George Graves and Michael LaFrey, who are both Caucasian, worked in the paint shop at that time. (Def. ¶ 28.) Graves has been a Painter for 24 years and worked mainly in the paint shop for the last 16-17 years. (Def. ¶ 29.) Graves currently has arthritis in his knees, shoulders and hands. (Def. ¶ 30.) On any particular week, Graves will have between three to twenty-five job related functions outside of the paint shop and leaves the shop ten to twelve times a week to perform work related duties. (Def. ¶ 38.) LaFrey has been a Painter since 1982 and has been assigned to work primarily in the paint shop for the last 13-14 years. (Def. ¶ 31.) LaFrey currently has arthritis, which limits the duties he can perform. (Def. ¶ 32.) LaFrey cannot carry 100-pound objects across the room, periodically has trouble with his balance and has a different walk. (Def. ¶ 32.) LaFrey occasionally leaves the paint shop, perhaps once every six months to assist on an emergency job. (LaFrey Dep. at 11, 15-16.) LaFrey rarely climbs on a ladder to perform his work. (LaFrey Dep. at 15, 19.)
On June 2, 2004, Giovannetti received a job request to re-label the cabinets in the architect's office. (Def. ¶ 40.) Giovannetti assigned the job to Moody. (Id.) To complete the assignment, Moody needed to remove the existing labels with a razor scraper or charm knife, remove the old adhesive and apply new labels. (Id.) Giovannetti and James Judge, the Assistant Foreman, estimated that the cabinets were six and a half feet high. (Def. ¶¶ 41-42, 45.) Moody described the cabinets as eight or nine feet high. (Plf. ¶ 26.) After removing a number of the labels -- which Moody estimated at "over 100" and Judge estimated as much less -- Moody returned to the paint shop and told Giovannetti that he could not complete the job because he could not reach the top cabinets without a ladder. (Def. ¶ 54, Plf. ¶ 27.) A disagreement between Moody and Giovannetti followed which, according to Moody, culminated with Giovannetti telling him to "Get the f--- out of here." (Plf. ¶ 28.) Moody then went to Employee Health Services and informed a doctor there that he would have to go back on disability. (Def. ¶ 52.)
Dr. Gregory Clark has been Moody's doctor since approximately 2000. (Clark Aff. ¶ 2.) On February 28, 2006, Dr. Clarke released Moody to return to work on limited duty with the following restrictions: no standing for more than five minutes, no climbing, no lifting of more than ten pounds, or walking for longer than two minutes. (Def. ¶ 58.) On May 8, 2006, the County gave Moody an Employee Health Disposition Form which indicated that the County would not accept the restrictions imposed by Dr. Clarke on February 28, 2006. (Def. ¶ 67.) Dr. Clarke then provided Cook County with revised restrictions that consisted of no standing for more than five minutes and sitting from three to five minutes in between standing, walking no more than a maximum of one block and no lifting more than fifty pounds. (Def. ¶¶ 68-69.) John Alsterda reviewed the revised restrictions in consultation with Employee Health Services and Giovannetti and determined that the County could not agree to the restrictions. (Def. ¶ 70.) Moody currently remains under the same restrictions from his doctor. (Def. ¶ 74.)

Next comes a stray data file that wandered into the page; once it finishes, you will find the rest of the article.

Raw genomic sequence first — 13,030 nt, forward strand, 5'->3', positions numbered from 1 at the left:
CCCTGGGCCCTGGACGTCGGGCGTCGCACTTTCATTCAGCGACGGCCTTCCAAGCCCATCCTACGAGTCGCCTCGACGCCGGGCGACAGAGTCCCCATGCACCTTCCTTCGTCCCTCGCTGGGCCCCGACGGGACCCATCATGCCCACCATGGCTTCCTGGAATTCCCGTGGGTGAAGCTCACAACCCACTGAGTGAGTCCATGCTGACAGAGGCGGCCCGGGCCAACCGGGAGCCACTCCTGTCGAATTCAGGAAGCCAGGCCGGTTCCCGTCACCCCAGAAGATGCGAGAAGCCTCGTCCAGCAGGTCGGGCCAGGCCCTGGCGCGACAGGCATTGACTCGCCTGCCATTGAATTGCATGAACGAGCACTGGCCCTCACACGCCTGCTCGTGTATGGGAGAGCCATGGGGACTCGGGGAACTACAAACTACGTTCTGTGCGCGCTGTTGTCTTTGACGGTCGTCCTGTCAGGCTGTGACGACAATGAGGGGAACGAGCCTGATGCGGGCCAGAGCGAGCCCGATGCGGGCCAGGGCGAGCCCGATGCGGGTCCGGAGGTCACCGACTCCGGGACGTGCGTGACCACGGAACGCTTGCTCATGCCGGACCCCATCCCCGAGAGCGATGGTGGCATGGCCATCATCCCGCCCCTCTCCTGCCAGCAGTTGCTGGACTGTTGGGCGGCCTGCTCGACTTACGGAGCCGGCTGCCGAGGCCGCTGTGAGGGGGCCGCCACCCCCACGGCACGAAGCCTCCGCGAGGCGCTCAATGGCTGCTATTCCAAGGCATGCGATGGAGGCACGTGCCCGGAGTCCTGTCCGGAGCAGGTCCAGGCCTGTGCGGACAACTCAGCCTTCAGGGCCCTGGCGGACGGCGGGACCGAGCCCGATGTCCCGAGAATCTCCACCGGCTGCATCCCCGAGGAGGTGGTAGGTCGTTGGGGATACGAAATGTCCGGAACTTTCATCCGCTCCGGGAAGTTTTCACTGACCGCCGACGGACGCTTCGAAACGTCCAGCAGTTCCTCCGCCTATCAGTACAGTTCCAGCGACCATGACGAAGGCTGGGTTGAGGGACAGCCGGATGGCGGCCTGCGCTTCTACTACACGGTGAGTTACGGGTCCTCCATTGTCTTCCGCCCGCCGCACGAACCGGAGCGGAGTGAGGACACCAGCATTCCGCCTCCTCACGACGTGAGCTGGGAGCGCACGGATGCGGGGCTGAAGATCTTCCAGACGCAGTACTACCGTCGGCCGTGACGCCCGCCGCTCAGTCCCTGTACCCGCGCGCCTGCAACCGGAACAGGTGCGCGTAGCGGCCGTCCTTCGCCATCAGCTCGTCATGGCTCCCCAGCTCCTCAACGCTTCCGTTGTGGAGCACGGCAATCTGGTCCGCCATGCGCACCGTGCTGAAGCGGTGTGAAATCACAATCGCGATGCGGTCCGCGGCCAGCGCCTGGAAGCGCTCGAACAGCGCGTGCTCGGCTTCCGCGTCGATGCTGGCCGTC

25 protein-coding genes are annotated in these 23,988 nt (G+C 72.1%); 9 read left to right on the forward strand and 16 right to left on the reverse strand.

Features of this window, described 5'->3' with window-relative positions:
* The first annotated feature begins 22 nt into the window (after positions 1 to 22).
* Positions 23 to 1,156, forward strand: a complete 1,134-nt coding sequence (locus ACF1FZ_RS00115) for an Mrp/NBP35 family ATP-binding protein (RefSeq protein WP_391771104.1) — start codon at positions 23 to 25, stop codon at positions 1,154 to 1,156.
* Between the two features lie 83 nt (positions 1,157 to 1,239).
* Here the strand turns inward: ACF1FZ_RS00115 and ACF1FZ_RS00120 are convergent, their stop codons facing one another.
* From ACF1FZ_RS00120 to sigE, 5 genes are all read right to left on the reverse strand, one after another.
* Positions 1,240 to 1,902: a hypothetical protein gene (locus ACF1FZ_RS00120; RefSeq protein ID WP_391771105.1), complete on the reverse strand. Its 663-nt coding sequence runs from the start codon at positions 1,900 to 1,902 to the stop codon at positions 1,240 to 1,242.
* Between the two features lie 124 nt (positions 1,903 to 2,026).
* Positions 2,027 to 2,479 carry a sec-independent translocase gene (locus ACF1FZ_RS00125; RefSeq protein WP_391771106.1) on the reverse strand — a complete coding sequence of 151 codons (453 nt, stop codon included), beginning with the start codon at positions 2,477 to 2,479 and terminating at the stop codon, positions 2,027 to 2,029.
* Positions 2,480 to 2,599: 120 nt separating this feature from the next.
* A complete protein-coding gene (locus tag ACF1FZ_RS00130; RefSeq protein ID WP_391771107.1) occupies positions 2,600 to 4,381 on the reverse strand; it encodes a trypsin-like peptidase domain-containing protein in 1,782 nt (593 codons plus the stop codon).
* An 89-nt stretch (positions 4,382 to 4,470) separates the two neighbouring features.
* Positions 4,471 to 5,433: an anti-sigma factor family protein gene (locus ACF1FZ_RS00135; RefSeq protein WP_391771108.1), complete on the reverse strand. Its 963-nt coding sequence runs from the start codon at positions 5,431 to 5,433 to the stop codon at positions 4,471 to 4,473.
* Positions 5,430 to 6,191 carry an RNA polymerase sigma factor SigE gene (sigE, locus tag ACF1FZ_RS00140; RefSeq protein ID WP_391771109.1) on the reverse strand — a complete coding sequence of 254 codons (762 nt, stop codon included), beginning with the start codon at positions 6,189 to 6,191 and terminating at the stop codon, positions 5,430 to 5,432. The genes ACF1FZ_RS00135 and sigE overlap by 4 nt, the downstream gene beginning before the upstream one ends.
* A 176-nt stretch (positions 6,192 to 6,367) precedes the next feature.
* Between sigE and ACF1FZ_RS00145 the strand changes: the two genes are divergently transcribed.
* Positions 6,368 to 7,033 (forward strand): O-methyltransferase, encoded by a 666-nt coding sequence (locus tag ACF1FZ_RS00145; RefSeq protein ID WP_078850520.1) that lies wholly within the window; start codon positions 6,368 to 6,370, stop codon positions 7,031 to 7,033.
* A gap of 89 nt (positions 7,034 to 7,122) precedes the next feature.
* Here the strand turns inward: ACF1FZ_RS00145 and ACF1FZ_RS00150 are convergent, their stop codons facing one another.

Summary judgment is proper when "the pleadings, depositions, answers to interrogatories, and admissions on file, together with the affidavits, if any, show that there is no genuine issue as to any material fact and that the moving party is entitled to judgment as a matter of law." Fed. R. Civ. P. 56(c). In determining whether a genuine issue of fact exists, the Court must view the evidence and draw all reasonable inferences in favor of the party opposing the motion. See Anderson v. Liberty Lobby, Inc., 477 U.S. 242, 255 (1986). Summary judgment is appropriate only when no reasonable jury could find for the non-moving party. Anderson, 477 U.S. at 248.
The ADA prohibits discrimination against "a qualified individual with a disability because of the disability of such individual in regard to job application procedures, the hiring, advancement, or discharge of employees, employee compensation, job training, and other terms, conditions, and privileges of employment." 42 U.S.C. § 12112(a). A plaintiff establishes a prima facie case of discrimination by showing that he: (1) is disabled within the meaning of the ADA; (2) is qualified to perform the essential functions of his job either with or without reasonable accommodation ("a qualified individual"); and (3) has suffered from an adverse employment decision because of his disability. See Dvorak v. Mostardi Platt Associates, Inc., 289 F.3d 479, 483 (7th Cir. ...